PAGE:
The #MeToo campaign has brought the darkness of sexual harassment and assault into the light of society. It has allowed long-held secrets to be revealed and has created a platform for people to be heard, acknowledged, and healed.
It has also created the opportunity for people to connect to each another via their shared experiences, simply summed up in two words: Me, too. Simple words, but with enough meaning to pack a powerful punch by anyone speaking or hearing them.
Our words are powerful. Using our words allows us to activate the natural connections that exist within us all—a connection to our shared humanity. We were never meant to experience life alone.
And there’s no better time to feel connected to others than when you feel betrayed, neglected, or abused. Similar to, “I know the feeling,” Me, too can express a complex understanding and perspective that only comes from experience.
Me, too creates instant connections between people.
When traumatic life experiences tear us open, we are left feeling vulnerable and alone. As we identify with others who may share our experience, we can ease our pain. And once we strip away the judgments and fear, empathy and compassion remain.
Me, too activates our natural states of empathy and compassion for others.
And by being connected to our feelings and experiences, we choose to process our own grief—and in return, be more sensitive to our own beliefs.
Me, too allows us to reconnect with our own feelings and beliefs about the world around us.
But, then, how do we learn from the past to create a different future? Simply recognizing and acknowledging our beliefs doesn’t create change; actions create change. And once we’ve been reminded of our core beliefs, we can choose how to respond deliberately to the world.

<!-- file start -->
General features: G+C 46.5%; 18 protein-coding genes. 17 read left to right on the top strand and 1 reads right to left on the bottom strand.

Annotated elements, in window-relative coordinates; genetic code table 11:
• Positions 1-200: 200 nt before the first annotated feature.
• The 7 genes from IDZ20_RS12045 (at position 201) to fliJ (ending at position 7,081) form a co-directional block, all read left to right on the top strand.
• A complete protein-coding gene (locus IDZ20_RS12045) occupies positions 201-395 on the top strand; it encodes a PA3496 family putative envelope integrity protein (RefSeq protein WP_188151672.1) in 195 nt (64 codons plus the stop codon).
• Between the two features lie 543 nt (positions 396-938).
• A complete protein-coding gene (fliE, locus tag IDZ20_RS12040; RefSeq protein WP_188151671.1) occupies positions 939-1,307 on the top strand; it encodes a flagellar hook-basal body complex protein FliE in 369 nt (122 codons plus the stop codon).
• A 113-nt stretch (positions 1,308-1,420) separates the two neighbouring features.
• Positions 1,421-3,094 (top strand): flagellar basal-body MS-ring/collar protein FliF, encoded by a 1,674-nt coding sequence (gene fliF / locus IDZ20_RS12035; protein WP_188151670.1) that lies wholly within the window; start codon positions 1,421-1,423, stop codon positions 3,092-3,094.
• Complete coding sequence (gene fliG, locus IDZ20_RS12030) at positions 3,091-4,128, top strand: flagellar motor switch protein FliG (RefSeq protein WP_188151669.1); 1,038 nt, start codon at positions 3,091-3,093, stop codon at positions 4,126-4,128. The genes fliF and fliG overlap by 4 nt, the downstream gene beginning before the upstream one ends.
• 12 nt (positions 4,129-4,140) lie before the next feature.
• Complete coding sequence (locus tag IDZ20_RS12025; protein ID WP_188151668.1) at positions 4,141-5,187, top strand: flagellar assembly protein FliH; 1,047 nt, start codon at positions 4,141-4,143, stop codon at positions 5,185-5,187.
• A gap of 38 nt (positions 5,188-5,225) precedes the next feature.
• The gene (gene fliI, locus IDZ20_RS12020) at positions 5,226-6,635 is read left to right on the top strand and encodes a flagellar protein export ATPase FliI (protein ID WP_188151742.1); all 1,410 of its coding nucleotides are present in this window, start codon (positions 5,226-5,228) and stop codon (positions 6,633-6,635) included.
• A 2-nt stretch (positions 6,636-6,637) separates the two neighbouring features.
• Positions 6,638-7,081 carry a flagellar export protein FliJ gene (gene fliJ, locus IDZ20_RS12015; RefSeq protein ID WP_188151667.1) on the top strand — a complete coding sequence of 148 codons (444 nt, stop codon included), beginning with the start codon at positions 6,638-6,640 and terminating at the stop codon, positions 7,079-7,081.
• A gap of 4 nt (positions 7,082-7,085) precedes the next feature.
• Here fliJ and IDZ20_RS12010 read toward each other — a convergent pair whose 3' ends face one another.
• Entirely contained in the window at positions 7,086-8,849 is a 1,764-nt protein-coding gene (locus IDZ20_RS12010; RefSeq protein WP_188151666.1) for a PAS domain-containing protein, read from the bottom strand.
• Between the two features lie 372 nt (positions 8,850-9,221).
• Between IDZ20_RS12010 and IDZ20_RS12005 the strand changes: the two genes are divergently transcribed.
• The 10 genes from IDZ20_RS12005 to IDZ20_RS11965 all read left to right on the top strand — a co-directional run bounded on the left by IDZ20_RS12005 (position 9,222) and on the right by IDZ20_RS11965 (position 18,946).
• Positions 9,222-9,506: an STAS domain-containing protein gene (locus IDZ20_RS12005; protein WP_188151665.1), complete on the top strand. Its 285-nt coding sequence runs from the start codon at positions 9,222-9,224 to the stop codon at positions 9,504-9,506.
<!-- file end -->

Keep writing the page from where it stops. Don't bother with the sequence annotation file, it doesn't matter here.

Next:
Here are some tips to activate compassionate and deliberate actions more often:
Practice perspective. Especially when we find ourselves in judgment, taking the perspective of others reminds us that we all have our own paths to learning. We can respect the paths of others—particularly when they differ vastly from our own—by putting ourselves in their shoes. We will never truly understand what anyone else is going through, but we can certainly try.
Engage empathy. Even if you don’t use the words, “Me too,” empathy lets us say, “Even though I haven’t experienced what you have, I can imagine how it must feel.” Or “I can’t imagine how that must feel, but I hear you.” You can express empathy that provides validation by simply being present, regardless of the situation.
Learn to listen. Truly listening is about paying attention to the speaker, not ourselves. When we stop our own self-focus and internal chatter, we can finally tune in to what others are really saying. This is a part of learning how to be present, focused, and respectful.
Vehemently volunteer. If you’re looking for an easy way to kick-start your own compassion, try volunteering. When we give of ourselves without expecting anything in return, we align with our natural instincts to serve. And since we are inherently wired to connect with others, volunteering allows us to serve others without identifying the WIIFM.
Share stories. Telling your stories demonstrates transparency, vulnerability, and the desire to make connections with others. Ultimately, this is the true heart of the #MeToo movement—to share our stories and remind ourselves that we are not alone. When we share our stories, we share our wisdom, which will always benefit the world.
Michael Thomas Sunnarborg is a career coach, author, and founder of The White Box Club™—live coaching and resources for people in career transition. Find his syndicated blogs on Thrive Global, Medium, and The Huffington Post. Learn more at michaelcreative.com